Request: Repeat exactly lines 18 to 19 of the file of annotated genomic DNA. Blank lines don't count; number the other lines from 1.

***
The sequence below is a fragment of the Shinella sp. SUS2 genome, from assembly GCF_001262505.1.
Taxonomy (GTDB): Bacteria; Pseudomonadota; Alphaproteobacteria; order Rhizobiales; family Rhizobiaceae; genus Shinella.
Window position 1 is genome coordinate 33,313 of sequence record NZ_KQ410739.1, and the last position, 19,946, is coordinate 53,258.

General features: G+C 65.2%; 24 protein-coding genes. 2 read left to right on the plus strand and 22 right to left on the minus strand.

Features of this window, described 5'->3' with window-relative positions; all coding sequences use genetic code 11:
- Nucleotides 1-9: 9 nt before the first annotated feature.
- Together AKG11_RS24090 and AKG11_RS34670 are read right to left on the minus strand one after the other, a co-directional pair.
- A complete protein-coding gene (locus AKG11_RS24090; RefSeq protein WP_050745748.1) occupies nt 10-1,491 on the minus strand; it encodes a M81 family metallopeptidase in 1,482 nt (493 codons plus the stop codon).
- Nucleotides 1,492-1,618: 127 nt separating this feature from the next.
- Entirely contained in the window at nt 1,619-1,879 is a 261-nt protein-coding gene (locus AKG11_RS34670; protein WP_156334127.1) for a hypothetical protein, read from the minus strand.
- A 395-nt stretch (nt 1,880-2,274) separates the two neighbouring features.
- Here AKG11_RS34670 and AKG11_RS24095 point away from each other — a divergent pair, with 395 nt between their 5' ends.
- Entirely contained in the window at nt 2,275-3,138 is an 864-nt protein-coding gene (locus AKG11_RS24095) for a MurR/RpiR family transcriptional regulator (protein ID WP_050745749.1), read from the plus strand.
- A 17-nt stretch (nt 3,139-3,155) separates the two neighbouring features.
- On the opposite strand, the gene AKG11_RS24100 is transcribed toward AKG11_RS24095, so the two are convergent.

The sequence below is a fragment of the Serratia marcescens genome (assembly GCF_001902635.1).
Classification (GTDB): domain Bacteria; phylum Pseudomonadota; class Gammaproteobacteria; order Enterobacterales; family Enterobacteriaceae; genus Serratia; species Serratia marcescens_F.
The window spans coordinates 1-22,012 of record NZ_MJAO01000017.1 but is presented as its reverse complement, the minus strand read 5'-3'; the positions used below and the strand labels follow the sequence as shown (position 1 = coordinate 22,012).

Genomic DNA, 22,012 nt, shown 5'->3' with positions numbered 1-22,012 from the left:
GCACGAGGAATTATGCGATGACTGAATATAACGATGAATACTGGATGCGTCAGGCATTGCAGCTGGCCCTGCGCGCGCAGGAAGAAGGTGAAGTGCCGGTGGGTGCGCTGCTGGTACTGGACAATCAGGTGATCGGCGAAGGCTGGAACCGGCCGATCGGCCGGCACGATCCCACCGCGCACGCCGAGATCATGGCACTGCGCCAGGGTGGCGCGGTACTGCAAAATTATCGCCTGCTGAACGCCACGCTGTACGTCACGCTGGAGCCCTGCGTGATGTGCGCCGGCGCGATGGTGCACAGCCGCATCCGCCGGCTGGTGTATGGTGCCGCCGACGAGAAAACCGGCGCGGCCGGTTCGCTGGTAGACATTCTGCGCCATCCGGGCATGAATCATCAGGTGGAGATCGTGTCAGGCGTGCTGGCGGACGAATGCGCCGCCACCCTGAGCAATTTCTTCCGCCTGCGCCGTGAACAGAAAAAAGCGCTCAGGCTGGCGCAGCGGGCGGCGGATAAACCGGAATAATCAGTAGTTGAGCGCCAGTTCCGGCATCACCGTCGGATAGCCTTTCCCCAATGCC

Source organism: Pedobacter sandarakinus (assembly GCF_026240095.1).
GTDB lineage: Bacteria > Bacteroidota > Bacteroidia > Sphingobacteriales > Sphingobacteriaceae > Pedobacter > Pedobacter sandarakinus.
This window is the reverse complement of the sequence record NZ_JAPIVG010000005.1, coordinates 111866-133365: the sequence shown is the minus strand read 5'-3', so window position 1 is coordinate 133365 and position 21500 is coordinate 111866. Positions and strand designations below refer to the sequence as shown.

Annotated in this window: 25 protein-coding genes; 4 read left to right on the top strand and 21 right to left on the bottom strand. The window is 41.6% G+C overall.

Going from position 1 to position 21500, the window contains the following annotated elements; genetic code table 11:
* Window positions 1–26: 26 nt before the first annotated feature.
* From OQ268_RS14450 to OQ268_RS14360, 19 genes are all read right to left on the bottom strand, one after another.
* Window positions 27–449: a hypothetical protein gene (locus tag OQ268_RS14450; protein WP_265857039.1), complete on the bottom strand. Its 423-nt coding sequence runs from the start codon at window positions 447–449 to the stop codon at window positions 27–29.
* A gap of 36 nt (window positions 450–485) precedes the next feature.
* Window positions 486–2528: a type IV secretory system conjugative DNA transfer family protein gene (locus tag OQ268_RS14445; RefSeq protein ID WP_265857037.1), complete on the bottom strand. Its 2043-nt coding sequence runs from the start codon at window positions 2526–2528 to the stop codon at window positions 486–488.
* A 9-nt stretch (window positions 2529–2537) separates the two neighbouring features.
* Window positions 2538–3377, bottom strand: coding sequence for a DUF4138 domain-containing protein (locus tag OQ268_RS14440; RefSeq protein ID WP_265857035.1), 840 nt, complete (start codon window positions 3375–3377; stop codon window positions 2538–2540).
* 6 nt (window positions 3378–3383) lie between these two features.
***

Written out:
The window spans coordinates 1-22,012 of record NZ_MJAO01000017.1 but is presented as its reverse complement, the minus strand read 5'-3'; the positions used below and the strand labels follow the sequence as shown (position 1 = coordinate 22,012).

Genomic DNA, 22,012 nt, shown 5'->3' with positions numbered 1-22,012 from the left: